Archive for the ‘Social Media’ Category

Social media are everywhere these days, to the point where they suddenly seem to be more important than any other communication medium. Families and friends use them to stay in touch while on holiday, companies use them for informal meetings and discussions, news media distribute their headlines with them, politicians on both sides of the Atlantic Ocean (and probably elsewhere in the world too) use them to try and set the stage for policy changes.

Privacy questions remain, however. Especially now that the concept of real and virtual walls around nations is rearing its (ugly) head again. So here’s an interesting suggestion from Maciej Cegłowski, in a post titled “Social Media Needs A Travel Mode“:

All I care about when I’m on vacation is posting devastating beach photos that will make my friends jealous. So why do I need to carry the complete list of people I went to high school with, or an archive of messages I exchanged with a chance acquaintance ten years ago?


We need a ‘trip mode’ for social media sites that reduces our contact list and history to a minimal subset of what the site normally offers. Not only would such a feature protect people forced to give their passwords at the border, but it would mitigate the many additional threats to privacy they face when they use their social media accounts away from home.

Reinforced real borders the world all over form a strong contrast with an Internet that has (almost) no frontiers. So I do wonder if we’ll ever see such a thing – perhaps Diaspora could propose a solution?

Read Full Post »

I did not know who Peter Thiel was until a few months ago, with the Gawker incident. But the reaction of Zuckerberg to Thiel’s donation to Trump is just another symptom of the false neutrality that FB wants to display. In the words of Davey Alba on the Wired website:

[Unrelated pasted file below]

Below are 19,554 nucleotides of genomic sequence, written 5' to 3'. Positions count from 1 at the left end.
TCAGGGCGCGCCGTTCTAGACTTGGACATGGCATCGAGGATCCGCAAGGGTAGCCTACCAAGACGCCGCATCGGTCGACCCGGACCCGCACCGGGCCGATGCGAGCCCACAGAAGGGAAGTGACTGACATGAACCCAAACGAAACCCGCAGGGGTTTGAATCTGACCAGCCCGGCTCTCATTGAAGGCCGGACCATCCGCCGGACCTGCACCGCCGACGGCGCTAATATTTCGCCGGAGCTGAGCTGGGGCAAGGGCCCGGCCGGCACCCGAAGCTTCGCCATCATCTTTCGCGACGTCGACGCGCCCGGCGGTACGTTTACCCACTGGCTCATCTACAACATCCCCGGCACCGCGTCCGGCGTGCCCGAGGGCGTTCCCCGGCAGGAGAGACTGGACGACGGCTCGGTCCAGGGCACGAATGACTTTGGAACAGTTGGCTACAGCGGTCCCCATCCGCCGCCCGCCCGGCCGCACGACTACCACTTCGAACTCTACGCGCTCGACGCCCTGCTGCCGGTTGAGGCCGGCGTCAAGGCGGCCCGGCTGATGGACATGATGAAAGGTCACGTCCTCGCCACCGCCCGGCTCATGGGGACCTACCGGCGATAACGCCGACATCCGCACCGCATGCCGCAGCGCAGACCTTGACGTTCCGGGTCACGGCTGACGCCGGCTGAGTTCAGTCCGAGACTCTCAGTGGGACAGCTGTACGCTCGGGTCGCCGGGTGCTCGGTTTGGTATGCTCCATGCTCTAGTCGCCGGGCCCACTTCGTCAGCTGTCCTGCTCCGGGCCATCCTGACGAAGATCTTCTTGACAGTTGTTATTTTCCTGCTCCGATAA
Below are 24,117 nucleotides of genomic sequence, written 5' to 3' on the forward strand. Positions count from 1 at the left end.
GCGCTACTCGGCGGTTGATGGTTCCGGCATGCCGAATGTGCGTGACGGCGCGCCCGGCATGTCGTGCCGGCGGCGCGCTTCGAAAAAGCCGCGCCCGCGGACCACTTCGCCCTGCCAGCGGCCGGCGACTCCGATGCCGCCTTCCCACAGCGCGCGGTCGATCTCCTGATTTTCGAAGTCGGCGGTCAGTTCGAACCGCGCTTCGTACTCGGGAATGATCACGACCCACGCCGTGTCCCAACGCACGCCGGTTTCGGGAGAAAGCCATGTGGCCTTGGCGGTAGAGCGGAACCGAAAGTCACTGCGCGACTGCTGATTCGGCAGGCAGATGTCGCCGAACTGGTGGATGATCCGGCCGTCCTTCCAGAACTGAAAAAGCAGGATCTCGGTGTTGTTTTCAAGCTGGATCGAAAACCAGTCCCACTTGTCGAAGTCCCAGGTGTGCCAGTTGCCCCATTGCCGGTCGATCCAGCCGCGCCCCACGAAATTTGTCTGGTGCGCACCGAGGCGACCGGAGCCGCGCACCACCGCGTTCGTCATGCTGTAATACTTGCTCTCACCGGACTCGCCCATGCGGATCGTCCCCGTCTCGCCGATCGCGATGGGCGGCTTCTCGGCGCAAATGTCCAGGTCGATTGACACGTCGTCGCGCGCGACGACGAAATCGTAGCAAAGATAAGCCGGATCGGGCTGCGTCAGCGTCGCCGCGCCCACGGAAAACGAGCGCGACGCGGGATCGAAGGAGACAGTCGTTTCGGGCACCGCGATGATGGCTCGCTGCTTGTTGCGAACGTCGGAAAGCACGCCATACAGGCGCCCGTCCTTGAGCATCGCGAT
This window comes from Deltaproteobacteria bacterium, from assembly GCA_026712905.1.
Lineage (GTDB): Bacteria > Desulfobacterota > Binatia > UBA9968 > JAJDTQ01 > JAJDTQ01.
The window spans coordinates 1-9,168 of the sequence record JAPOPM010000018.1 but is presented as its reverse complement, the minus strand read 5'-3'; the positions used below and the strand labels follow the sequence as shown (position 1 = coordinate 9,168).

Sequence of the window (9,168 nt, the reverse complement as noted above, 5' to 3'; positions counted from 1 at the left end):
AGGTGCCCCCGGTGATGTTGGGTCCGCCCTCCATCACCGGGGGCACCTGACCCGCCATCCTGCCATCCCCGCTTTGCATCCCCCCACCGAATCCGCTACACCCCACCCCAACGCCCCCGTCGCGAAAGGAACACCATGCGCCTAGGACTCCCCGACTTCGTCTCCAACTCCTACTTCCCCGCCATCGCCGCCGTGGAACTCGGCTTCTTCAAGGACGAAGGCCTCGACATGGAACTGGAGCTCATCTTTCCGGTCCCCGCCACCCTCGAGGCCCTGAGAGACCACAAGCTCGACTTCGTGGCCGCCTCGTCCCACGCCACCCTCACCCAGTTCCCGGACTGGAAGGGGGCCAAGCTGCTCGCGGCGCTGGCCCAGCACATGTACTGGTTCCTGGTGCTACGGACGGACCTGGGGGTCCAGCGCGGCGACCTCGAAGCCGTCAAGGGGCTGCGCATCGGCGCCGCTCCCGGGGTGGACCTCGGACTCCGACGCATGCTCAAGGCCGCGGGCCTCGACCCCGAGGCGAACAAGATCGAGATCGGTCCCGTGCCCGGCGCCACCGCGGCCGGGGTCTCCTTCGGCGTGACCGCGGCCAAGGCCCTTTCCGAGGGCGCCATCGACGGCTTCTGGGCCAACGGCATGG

Thiel isn’t just another Facebook user; he’s a man in a unique position of power who has decided to use that power to suppress diversity and work against the very goals Zuckerberg claims to support. Zuckerberg may fear that in removing Thiel, Facebook opens itself up to charges of bias. But it’s too late: not removing him is biased against everyone who Trump has demeaned. Zuckerberg may want a middle to straddle, but it doesn’t exist. “Diversity” certainly isn’t it.

It’s hard to see how any social media platform can be neutral if it is managed by commercial objectives. We, the end users, will have to run our own platform to avoid the censorship of big money. But will Diaspora be able to rescue us?

Read Full Post »

The first mention of Snopes on this blog goes back to the year 2000, and I’m happy to announce that there is a good overview of what Snopes is (and how it came about) on the Webb Awards website. In summary, Snopes is a “fact checker”, where you will almost certainly find your favourite urban legend, its ‘truthiness’ and its history. Snopes started checking ‘hoaxes’ and ‘urban legends’ in 1994, shortly after the birth of the Web. These days, the presidential election is more than enough to keep the Snopes team hard at work; suffice it to say that many extravagant claims turn out to be fabrications, with or without Photoshop. There are many ‘fake news’ sites on the Web, but ‘real’ news media sometimes forget to verify their stories as well, and that just means more work for Snopes and its ilk.

Sarcasm by XKCD

Sarcasm by XKCD

How the Truth Set Snopes Free – Racing Against the Web’s Rumor Mill” also explains:

And therein lies one of the biggest lessons that Snopes has to teach: Urban legends are most interesting for what they say about those who spread and believe them—our hopes (as in the grateful millionaire tale) as well as our fears about the secret ways the world really works.

Here’s the current biography of David Mikkelson, Snopes’ founder:

David Mikkelson founded snopes.com in 1994, and under his guidance the company has pioneered a number of revolutionary technologies, including the iPhone, the light bulb, beer pong, and a vaccine for a disease that has not yet been discovered. He is currently seeking political asylum in the Duchy of Grand Fenwick.